It’s no secret that nutrition is important. We’re told to eat our veggies and drink lots of water, but specific nutrition needs vary person to person. Each one of us requires a different nutrition approach based on factors including height, weight, age, gender, and goals (to name a few). However, everyday athletes have even more specific nutrition needs based on their high level of activity, and optimizing nutrition can help improve performance and overall wellness.
As an everyday athlete, there are three areas of nutrition that are crucial to fuel your body properly around a workout. These areas include hydration, pre-fuel, and recovery. Here are three simple tips to help boost your nutrition:
Hydration: Drink half your body weight (in pounds) in ounces of water every day. For example, if you weigh 200 pounds, then your goal is to drink 100 ounces of water per day. On days when you exercise, you need even more fluids: for every hour of activity, add 16-24 ounces of water to your daily needs. Drinking adequate water helps your body deliver nutrients to cells, keeps joints lubricated (which is very important for the everyday athlete), and regulates body temperature. Staying hydrated is the quickest, cheapest, and easiest way to improve your nutrition starting today.
Pre-Fuel: When you show up to a workout, make sure you are fueled properly. If you haven’t eaten for 3+ hours prior to a workout, choose a high carb, low protein, low fat snack to consume about 30 minutes prior to the start of activity. The carbs in your snack will be quickly digested and your body will use them for energy throughout your workout. Some pre-fuel examples include crackers, fruit, or a low-protein, low-fat granola bar.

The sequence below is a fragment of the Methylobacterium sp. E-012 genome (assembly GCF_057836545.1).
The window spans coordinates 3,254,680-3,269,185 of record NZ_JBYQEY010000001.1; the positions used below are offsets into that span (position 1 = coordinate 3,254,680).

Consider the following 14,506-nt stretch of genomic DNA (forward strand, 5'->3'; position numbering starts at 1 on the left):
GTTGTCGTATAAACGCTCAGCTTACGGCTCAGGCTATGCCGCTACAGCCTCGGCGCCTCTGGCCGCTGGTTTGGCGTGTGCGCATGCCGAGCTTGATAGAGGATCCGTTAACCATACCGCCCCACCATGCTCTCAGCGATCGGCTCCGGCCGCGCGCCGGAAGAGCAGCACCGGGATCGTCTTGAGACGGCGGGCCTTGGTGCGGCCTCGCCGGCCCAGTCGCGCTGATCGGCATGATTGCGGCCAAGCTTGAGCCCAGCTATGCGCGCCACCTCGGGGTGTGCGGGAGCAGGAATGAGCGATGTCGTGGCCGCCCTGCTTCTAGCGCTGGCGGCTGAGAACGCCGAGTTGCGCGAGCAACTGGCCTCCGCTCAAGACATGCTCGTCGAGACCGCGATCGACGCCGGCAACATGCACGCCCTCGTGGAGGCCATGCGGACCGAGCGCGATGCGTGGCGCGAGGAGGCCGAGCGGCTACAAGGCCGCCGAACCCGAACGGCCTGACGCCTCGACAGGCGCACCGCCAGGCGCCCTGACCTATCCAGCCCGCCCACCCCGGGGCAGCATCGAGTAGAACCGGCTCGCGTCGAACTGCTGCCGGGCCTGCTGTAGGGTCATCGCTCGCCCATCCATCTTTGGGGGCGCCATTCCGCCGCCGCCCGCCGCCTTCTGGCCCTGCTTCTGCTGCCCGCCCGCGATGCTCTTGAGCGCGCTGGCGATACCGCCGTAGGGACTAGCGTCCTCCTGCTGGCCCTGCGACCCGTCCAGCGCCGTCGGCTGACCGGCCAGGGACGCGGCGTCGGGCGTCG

Recovery: Make sure to consume protein within 30-60 minutes after a workout. Why this timeframe? This is when our bodies most benefit from protein intake. Aiming for 10-30g of protein post-workout will help jumpstart the recovery process and will ensure that you are ready to work out again the next day. Protein after a workout may also help prevent injury in the long term. Some recovery snack examples include a protein shake, Greek yogurt, or a protein bar.
Keep in mind that nutrition is very personalized. These suggestions are meant to be helpful for most everyone, but if you have specific goals or needs, you may require more in depth nutrition suggestions.
If you are wanting to optimize your nutrition and learn how to eat healthy for life, I’m here for you. As a dietitian and health coach, I help people get healthy without unsustainable dieting or tracking calories. I am currently offering free initial nutrition sessions for new clients. Schedule your session here to learn more.